To plagiarise myself, I feel outrageously privileged to have had the chance to translate the books I have translated. Some of the results have pleased me, but that’s usually because in the unspoken repartee between the writer – “Hey! I’ve just come up with this really memorable joke / mood / description” – and their translator, I can sometimes feel that I’ve given as good as I’ve got.

What is your biggest disappointment?
I don’t have one, in the realm of translating. All literary work, even in its final printed and published form, is a work in progress, not finished, only put aside. I’m sure I could improve on every translation I’ve done.
But I’ll confess to one accident. A couple of years ago I persuaded a publisher to commission a new translation of André Gide’s The Vatican Cellars to mark its centenary. This was a large challenge, not least because Gide is a writer with, stylistically, one foot in the 19th century and one in the 20th; but it’s also a very funny book. So I modernised it shamelessly – as the TLS reviewer noted, “The idiom is suitably vigorous . . . : ‘Gross!’, ‘Whatever!’, ‘All sorted!’, ‘May I pass?’, ‘Shock horror!’, ‘top scientists’ [and it] makes free with allusions to knickers, cleavage and peeing. In short, here may be just the version to bring new readers to this evergreen centenarian.” Which was pleasing. Somehow, however, in editing the final version I accidentally deleted the important last sentence of the second chapter in which Anthime, having angrily ripped up his notes, repents and pieces them together to make a careful copy of his compromised results.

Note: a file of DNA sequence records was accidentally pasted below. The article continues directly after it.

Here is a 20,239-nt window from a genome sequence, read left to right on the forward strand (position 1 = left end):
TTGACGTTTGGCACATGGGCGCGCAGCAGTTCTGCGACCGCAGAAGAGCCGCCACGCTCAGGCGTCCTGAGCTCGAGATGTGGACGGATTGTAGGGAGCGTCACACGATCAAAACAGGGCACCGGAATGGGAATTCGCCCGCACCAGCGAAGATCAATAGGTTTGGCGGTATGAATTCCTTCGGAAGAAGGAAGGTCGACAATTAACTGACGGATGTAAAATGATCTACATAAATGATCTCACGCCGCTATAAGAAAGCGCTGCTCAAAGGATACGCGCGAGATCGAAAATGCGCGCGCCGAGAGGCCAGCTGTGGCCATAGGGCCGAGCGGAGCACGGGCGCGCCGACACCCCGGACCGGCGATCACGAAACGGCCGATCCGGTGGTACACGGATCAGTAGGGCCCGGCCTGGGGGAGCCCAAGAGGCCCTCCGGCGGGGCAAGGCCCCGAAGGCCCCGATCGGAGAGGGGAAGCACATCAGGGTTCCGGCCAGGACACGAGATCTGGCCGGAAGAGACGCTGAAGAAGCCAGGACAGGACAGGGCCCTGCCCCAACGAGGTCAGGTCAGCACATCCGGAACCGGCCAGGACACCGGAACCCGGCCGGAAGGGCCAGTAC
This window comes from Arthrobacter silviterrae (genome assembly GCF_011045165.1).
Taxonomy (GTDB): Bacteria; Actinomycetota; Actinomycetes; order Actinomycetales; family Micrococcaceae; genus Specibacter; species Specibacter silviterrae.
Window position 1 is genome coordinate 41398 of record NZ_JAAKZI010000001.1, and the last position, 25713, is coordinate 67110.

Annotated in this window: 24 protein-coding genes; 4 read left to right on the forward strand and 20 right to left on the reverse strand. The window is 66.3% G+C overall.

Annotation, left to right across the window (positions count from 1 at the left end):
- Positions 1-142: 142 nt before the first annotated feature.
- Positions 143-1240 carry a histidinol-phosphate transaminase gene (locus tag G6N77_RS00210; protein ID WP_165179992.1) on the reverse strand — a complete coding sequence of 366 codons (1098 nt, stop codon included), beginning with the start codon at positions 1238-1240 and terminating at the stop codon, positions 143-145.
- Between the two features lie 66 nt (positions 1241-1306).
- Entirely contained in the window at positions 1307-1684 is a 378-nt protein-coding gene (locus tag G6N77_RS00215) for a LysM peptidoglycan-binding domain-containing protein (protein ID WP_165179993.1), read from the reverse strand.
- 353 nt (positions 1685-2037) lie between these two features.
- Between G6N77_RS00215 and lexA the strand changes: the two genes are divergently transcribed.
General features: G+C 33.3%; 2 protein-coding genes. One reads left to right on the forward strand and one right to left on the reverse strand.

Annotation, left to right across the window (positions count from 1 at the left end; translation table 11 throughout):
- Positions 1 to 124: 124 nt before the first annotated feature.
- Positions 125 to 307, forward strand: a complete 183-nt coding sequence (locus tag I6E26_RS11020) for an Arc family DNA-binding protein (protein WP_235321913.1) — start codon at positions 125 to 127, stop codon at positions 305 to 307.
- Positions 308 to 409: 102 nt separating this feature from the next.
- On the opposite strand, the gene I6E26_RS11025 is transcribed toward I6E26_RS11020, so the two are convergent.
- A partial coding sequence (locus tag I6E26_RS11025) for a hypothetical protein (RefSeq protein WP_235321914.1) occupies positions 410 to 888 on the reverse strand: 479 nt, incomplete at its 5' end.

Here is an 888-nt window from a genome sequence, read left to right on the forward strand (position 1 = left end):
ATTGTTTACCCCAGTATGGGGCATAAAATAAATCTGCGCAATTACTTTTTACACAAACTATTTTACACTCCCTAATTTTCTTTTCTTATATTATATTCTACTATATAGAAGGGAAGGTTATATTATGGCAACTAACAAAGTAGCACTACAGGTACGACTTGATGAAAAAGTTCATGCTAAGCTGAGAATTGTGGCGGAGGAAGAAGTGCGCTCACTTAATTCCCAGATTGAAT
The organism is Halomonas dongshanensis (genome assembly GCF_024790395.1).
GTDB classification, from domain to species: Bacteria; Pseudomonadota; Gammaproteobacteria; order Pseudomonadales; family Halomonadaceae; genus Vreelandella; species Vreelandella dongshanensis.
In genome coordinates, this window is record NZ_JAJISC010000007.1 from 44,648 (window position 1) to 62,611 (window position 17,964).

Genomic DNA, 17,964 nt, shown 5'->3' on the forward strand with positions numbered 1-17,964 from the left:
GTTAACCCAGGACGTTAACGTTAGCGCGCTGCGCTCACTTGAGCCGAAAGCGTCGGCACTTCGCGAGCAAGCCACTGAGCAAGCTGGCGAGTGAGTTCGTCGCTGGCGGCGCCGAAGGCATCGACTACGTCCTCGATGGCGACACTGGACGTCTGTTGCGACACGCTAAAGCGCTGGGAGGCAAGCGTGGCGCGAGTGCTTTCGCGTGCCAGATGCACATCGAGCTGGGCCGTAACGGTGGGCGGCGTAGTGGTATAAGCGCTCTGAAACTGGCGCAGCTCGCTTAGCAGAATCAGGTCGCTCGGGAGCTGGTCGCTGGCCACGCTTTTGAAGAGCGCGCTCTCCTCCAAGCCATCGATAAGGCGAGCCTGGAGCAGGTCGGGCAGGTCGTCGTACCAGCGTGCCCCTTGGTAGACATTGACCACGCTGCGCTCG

I am waiting like a hawk now for the moment when the translation’s first printing sells out and the time comes to reprint.